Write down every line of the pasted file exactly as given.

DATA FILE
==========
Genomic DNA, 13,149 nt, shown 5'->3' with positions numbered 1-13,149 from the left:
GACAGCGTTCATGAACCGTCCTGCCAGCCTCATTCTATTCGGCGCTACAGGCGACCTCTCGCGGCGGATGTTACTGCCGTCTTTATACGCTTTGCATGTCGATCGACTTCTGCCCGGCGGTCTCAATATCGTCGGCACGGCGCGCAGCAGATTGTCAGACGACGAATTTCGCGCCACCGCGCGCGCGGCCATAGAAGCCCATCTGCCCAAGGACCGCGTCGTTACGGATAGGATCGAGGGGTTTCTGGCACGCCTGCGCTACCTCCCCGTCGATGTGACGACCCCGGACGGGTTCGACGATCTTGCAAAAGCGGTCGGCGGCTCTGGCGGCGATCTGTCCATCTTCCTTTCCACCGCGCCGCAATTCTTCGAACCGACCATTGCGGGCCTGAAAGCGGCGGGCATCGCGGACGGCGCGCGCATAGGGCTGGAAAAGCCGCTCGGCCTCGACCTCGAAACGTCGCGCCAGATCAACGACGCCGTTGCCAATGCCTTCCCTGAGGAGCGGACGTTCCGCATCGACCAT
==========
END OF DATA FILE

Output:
Genomic DNA, 13,149 nt, shown 5'->3' with positions numbered 1-13,149 from the left:
GACAGCGTTCATGAACCGTCCTGCCAGCCTCATTCTATTCGGCGCTACAGGCGACCTCTCGCGGCGGATGTTACTGCCGTCTTTATACGCTTTGCATGTCGATCGACTTCTGCCCGGCGGTCTCAATATCGTCGGCACGGCGCGCAGCAGATTGTCAGACGACGAATTTCGCGCCACCGCGCGCGCGGCCATAGAAGCCCATCTGCCCAAGGACCGCGTCGTTACGGATAGGATCGAGGGGTTTCTGGCACGCCTGCGCTACCTCCCCGTCGATGTGACGACCCCGGACGGGTTCGACGATCTTGCAAAAGCGGTCGGCGGCTCTGGCGGCGATCTGTCCATCTTCCTTTCCACCGCGCCGCAATTCTTCGAACCGACCATTGCGGGCCTGAAAGCGGCGGGCATCGCGGACGGCGCGCGCATAGGGCTGGAAAAGCCGCTCGGCCTCGACCTCGAAACGTCGCGCCAGATCAACGACGCCGTTGCCAATGCCTTCCCTGAGGAGCGGACGTTCCGCATCGACCAT